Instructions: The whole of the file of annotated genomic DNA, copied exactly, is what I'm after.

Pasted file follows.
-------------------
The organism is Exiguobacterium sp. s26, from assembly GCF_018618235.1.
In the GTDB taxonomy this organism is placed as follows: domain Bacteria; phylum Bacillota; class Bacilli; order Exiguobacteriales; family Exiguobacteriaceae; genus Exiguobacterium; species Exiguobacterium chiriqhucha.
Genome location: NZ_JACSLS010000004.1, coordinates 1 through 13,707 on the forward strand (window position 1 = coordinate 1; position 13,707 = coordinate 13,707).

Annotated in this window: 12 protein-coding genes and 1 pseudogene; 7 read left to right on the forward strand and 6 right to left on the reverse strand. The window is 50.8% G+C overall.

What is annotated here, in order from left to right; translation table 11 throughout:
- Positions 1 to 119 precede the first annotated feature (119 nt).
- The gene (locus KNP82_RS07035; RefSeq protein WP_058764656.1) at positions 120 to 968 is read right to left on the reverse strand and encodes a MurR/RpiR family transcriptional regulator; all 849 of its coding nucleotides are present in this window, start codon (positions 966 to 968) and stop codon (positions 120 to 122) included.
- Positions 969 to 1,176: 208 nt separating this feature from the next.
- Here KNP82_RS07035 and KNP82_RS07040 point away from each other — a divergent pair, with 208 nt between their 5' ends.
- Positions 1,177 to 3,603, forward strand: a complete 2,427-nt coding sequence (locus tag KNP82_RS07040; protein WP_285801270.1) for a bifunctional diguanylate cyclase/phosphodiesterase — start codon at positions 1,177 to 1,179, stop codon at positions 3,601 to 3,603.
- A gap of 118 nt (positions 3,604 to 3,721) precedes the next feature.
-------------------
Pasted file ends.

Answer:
The organism is Exiguobacterium sp. s26, from assembly GCF_018618235.1.
In the GTDB taxonomy this organism is placed as follows: domain Bacteria; phylum Bacillota; class Bacilli; order Exiguobacteriales; family Exiguobacteriaceae; genus Exiguobacterium; species Exiguobacterium chiriqhucha.
Genome location: NZ_JACSLS010000004.1, coordinates 1 through 13,707 on the forward strand (window position 1 = coordinate 1; position 13,707 = coordinate 13,707).

Annotated in this window: 12 protein-coding genes and 1 pseudogene; 7 read left to right on the forward strand and 6 right to left on the reverse strand. The window is 50.8% G+C overall.

What is annotated here, in order from left to right; translation table 11 throughout:
- Positions 1 to 119 precede the first annotated feature (119 nt).
- The gene (locus KNP82_RS07035; RefSeq protein WP_058764656.1) at positions 120 to 968 is read right to left on the reverse strand and encodes a MurR/RpiR family transcriptional regulator; all 849 of its coding nucleotides are present in this window, start codon (positions 966 to 968) and stop codon (positions 120 to 122) included.
- Positions 969 to 1,176: 208 nt separating this feature from the next.
- Here KNP82_RS07035 and KNP82_RS07040 point away from each other — a divergent pair, with 208 nt between their 5' ends.
- Positions 1,177 to 3,603, forward strand: a complete 2,427-nt coding sequence (locus tag KNP82_RS07040; protein WP_285801270.1) for a bifunctional diguanylate cyclase/phosphodiesterase — start codon at positions 1,177 to 1,179, stop codon at positions 3,601 to 3,603.
- A gap of 118 nt (positions 3,604 to 3,721) precedes the next feature.